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19 March 2020

Can Belgium compete against foreign e-commerce players?

The newly launched E-commerce Barometer 2019 confirmed a positive trend in Belgian e-commerce. The Belgian e-commerce market accounted for no less than 8.2 billion euros of online revenue in 2019, representing a sharp increase of 17% compared to 2018. This significant growth trend first set in 3 years ago. Due to strict measures limiting offline operations in response to the current corona crisis, we expect the number of online sales to grow even faster.

But how does our performance compare to our neighboring countries?

Our neighboring countries are also on a growth trajectory. A look at the table below tells us that we still achieved a stronger growth percentage compared to some neighboring countries, which means that Belgium is certainly on the right track. This positive trend clearly shows that e-commerce is becoming a fully-fledged part of the economy and therefore has a significant impact on it. It has changed the overall profit and cost structure of companies and brought about a shift in the interaction and engagement between buyers and sellers.Belgium versus neighboring countries

Belgium: catching up on its delay

Behind this boom lies the hard work put in by Belgium. We’ve had to catch up, since we had a slow start compared to our neighbors. There are several possible reasons why:

  • First, building a user-friendly e-commerce website was more difficult than it is now. With the lack of expertise and tools, the entire process was slowed down. Today, it is possible to easily create a user-friendly website because of the various available supporting tools.
  • Secondly, the Belgian market is quite small and multilingual. The market is divided up into 4 different language communities (Dutch, French, German and English for expats) which makes it extra hard for online merchants, and even Belgian stores, to operate in Belgium.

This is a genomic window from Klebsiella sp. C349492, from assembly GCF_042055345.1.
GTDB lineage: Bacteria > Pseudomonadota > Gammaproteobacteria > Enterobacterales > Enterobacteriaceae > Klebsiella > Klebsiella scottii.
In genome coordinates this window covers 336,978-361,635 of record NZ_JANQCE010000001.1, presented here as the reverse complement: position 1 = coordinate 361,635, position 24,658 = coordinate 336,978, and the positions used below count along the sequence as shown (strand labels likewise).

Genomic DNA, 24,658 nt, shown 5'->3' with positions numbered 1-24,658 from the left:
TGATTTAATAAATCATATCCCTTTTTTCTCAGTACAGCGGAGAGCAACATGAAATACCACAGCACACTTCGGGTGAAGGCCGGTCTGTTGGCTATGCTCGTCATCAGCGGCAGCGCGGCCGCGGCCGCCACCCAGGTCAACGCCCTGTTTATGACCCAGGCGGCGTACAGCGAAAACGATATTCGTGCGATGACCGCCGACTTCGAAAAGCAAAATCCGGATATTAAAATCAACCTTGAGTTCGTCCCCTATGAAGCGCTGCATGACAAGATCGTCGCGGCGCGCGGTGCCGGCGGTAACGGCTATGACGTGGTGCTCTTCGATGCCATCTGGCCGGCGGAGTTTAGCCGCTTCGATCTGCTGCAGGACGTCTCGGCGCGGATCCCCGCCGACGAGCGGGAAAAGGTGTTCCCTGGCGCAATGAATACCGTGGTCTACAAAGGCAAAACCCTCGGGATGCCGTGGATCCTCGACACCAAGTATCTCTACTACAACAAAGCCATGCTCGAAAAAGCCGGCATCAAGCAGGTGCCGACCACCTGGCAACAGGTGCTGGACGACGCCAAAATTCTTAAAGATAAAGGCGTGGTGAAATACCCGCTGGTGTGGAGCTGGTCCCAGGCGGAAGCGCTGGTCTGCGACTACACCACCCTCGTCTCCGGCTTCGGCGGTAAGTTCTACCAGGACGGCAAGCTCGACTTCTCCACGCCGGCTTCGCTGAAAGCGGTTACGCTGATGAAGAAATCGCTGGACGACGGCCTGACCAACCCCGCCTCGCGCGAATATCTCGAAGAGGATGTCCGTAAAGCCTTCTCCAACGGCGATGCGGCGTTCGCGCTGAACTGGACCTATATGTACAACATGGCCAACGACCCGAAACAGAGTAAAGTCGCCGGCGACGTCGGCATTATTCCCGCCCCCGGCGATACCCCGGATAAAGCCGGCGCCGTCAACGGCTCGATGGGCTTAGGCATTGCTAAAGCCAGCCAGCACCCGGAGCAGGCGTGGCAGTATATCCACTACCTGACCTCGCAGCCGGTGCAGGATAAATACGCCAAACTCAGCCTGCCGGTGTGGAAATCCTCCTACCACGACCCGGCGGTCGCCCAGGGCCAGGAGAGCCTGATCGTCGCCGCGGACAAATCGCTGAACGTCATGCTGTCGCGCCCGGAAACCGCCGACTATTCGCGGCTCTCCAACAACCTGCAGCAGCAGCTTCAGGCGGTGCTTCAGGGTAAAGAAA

• Thirdly, legal issues proved to be a big hurdle. The Belgian government was not geared to the legal requirements linked to e-commerce, with nightwork, for example, not being legal until recently.

These elements made operating in Belgium as an online merchant less appealing and has caused us to be behind a bit.

Players in the world of e-commerce: Belgium as #19

Countries like The Netherlands, France and the UK have built an active e-commerce landscape in the past 15 years, whereas Belgium only started to catch up in the last 5 years. But how do we compare to our neighbors? Let’s have a look at how our European and non-European neighbors are doing.

E-commerce market revenue 2019: ranking of Belgium and other countries

Belgium is today #19 in terms of turnover, behind our neighboring countries that have larger markets and thus a higher national demand. If we compare Belgium to other countries of our size, then we seem to be doing slightly better – we’re positioned behind Sweden, but ahead of countries like Portugal, Switzerland and Norway.

Following the lead of foreign e-commerce players

Some of the largest e-commerce players can show Belgium how things are done. We summed up 5 areas of potential growth:

  1. The growing use and ease of the internet

There are some markets to watch who have seen incredible growth in the past few years and are predicted to keep this up – examples are Thailand, South Africa and New Zealand. They have a strong population of internet users who are familiar with the use of online shopping, mobile and digital technologies in general. A growing internet penetration in the European market and worldwide therefore offers, next to growing internet literacy, an opportunity to develop (cross-border) e-commerce. With millennials representing an increasingly significant part of the active population, we expect this to continue rising.

  1. Frictionless buying experience